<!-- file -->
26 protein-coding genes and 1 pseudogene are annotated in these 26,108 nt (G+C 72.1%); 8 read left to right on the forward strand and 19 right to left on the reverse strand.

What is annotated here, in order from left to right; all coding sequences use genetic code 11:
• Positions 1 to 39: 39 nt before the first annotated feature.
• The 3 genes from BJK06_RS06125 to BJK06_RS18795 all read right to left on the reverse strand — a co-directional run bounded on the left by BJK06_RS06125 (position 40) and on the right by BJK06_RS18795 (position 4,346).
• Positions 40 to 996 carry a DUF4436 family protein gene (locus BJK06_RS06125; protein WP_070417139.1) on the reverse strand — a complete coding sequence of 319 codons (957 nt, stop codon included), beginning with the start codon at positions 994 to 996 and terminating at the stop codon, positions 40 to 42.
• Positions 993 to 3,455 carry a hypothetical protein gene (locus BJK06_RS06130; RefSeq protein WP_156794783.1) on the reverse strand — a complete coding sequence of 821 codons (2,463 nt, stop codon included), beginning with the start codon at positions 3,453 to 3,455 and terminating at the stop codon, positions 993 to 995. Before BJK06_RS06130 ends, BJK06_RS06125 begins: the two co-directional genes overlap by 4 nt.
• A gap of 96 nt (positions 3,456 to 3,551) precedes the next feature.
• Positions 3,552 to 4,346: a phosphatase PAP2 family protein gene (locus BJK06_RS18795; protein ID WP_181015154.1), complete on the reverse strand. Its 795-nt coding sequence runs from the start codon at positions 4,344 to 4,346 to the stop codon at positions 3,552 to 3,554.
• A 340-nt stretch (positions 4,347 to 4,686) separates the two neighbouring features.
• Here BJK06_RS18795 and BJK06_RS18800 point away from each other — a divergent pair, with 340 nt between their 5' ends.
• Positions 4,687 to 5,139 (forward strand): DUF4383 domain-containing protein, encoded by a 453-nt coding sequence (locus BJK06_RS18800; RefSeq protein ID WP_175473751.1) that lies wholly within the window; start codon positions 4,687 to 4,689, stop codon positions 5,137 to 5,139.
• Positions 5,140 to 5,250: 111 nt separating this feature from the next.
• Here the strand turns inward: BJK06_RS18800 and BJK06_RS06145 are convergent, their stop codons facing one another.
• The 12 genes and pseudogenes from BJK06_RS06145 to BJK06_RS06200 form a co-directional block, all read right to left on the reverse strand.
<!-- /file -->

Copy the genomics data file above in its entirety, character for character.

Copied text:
26 protein-coding genes and 1 pseudogene are annotated in these 26,108 nt (G+C 72.1%); 8 read left to right on the forward strand and 19 right to left on the reverse strand.

What is annotated here, in order from left to right; all coding sequences use genetic code 11:
• Positions 1 to 39: 39 nt before the first annotated feature.
• The 3 genes from BJK06_RS06125 to BJK06_RS18795 all read right to left on the reverse strand — a co-directional run bounded on the left by BJK06_RS06125 (position 40) and on the right by BJK06_RS18795 (position 4,346).
• Positions 40 to 996 carry a DUF4436 family protein gene (locus BJK06_RS06125; protein WP_070417139.1) on the reverse strand — a complete coding sequence of 319 codons (957 nt, stop codon included), beginning with the start codon at positions 994 to 996 and terminating at the stop codon, positions 40 to 42.
• Positions 993 to 3,455 carry a hypothetical protein gene (locus BJK06_RS06130; RefSeq protein WP_156794783.1) on the reverse strand — a complete coding sequence of 821 codons (2,463 nt, stop codon included), beginning with the start codon at positions 3,453 to 3,455 and terminating at the stop codon, positions 993 to 995. Before BJK06_RS06130 ends, BJK06_RS06125 begins: the two co-directional genes overlap by 4 nt.
• A gap of 96 nt (positions 3,456 to 3,551) precedes the next feature.
• Positions 3,552 to 4,346: a phosphatase PAP2 family protein gene (locus BJK06_RS18795; protein ID WP_181015154.1), complete on the reverse strand. Its 795-nt coding sequence runs from the start codon at positions 4,344 to 4,346 to the stop codon at positions 3,552 to 3,554.
• A 340-nt stretch (positions 4,347 to 4,686) separates the two neighbouring features.
• Here BJK06_RS18795 and BJK06_RS18800 point away from each other — a divergent pair, with 340 nt between their 5' ends.
• Positions 4,687 to 5,139 (forward strand): DUF4383 domain-containing protein, encoded by a 453-nt coding sequence (locus BJK06_RS18800; RefSeq protein ID WP_175473751.1) that lies wholly within the window; start codon positions 4,687 to 4,689, stop codon positions 5,137 to 5,139.
• Positions 5,140 to 5,250: 111 nt separating this feature from the next.
• Here the strand turns inward: BJK06_RS18800 and BJK06_RS06145 are convergent, their stop codons facing one another.
• The 12 genes and pseudogenes from BJK06_RS06145 to BJK06_RS06200 form a co-directional block, all read right to left on the reverse strand.